- They’re going to win the award or They’re better off getting the train.

Your or You’re?

  • 'Your' is possessive, it means belonging to you.

- How’s your new job going?

  • 'You’re' on the other hand is an abbreviation (contraction) of ‘you are.'

- You’re really going to like working with the team.

To or too?

  • 'To' is typically used to indicate a direction, destination, recipient or action.

- Go to the office, give it to him or talk to them.

  • 'Too' can be used as an alternative to 'also' or to mean excessive.

- Can I come too? or “they charge too much for their surveys.

Affect or effect?

  • 'Affect' is a verb, it influences or has an impact on something. It causes a change.

- The work had been affected by the bad weather.

  • 'Effect' is a noun and indicates the result of being affected by something, the outcome

- The painkillers were starting to have an effect.

  • 'Effect' can also sometimes be used as a verb to cause something to happen

- You need to effect the changes now.

A brand or business is always singular

This is something that was drummed into me when I first started writing professionally, but it’s surprising how many people don’t know that when you refer to a company, brand or even a team it’s always in the singular.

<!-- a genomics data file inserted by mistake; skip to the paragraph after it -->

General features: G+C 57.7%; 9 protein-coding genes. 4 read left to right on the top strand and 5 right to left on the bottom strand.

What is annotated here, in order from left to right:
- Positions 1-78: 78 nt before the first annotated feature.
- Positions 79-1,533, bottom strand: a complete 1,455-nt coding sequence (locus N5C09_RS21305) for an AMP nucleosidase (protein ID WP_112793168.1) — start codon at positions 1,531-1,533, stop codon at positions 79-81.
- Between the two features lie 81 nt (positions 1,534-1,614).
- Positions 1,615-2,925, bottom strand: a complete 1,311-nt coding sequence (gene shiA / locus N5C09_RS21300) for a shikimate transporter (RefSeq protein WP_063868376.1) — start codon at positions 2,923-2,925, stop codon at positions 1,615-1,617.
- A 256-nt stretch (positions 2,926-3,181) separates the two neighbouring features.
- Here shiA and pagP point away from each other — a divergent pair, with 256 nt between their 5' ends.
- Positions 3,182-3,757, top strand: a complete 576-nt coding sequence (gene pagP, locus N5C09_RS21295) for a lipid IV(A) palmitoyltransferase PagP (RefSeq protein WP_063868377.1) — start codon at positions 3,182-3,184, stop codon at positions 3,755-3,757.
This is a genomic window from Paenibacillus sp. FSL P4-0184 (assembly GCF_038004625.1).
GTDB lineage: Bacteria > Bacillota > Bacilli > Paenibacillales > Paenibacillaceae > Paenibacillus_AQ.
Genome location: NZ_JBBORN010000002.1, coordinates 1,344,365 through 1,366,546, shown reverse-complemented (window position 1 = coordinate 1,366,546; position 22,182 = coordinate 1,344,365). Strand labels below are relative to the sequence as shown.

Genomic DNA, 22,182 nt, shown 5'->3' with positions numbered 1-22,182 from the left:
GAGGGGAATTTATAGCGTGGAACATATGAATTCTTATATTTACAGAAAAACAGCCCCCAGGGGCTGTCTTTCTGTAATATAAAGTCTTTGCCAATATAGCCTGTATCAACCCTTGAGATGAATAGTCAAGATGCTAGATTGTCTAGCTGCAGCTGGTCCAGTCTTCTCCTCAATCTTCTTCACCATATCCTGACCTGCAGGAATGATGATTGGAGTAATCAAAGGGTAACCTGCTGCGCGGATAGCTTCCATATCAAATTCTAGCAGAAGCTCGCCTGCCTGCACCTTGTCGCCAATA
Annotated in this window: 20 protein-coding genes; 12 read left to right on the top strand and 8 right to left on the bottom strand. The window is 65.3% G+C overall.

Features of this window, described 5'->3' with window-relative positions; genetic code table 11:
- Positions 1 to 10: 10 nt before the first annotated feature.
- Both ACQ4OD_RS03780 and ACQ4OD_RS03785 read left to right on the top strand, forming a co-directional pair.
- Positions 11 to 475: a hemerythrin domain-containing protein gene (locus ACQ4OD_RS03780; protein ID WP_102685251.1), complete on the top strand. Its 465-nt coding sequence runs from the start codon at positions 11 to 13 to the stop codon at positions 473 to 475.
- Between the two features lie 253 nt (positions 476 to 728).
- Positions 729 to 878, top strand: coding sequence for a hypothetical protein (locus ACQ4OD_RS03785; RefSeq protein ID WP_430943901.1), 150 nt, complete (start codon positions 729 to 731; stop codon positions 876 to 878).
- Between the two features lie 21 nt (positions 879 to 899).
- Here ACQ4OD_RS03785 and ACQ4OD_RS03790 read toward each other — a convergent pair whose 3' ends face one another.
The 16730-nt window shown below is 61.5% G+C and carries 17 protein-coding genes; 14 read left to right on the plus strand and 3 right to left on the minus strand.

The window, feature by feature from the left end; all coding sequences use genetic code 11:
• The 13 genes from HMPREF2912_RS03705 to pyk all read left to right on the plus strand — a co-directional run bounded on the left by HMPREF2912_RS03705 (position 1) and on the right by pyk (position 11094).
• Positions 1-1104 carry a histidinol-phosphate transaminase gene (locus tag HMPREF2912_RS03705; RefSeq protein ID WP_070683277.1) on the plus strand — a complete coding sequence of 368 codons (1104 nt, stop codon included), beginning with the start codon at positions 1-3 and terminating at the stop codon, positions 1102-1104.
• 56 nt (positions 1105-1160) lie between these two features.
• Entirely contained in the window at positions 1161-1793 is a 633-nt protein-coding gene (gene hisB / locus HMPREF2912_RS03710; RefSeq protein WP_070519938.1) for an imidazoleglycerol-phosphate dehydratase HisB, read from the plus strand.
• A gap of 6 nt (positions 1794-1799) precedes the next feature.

An individual company, team etc is an ‘it’ not ‘they.’

There are of course exceptions such as when you want to use first-person pronouns such as we, our or us.

At XYX Company we pride ourselves on our customer service, or

Please contact us if you need any help with your website.

Yellow road sign with the word Oops! on it

People forgive the odd typo or incorrect word

Writing correctly, especially when it comes to grammar can be confusing and there are so many more examples of where people can slip up. But hopefully, the ones outlined above have helped you understand where you may have been going wrong.

Everyone makes mistakes, but there is a difference between making mistakes and being careless or sloppy. Always proofread your copy and think carefully about what you’ve written, and if you’re not sure, why not speak to someone who understands the rules and the importance of correctly written content!

I understand how to write engaging, error-free copy, so if you're not sure if it's a compliment or complement, or whether to use an ! drop me a line or give me a call. Let's have a chat.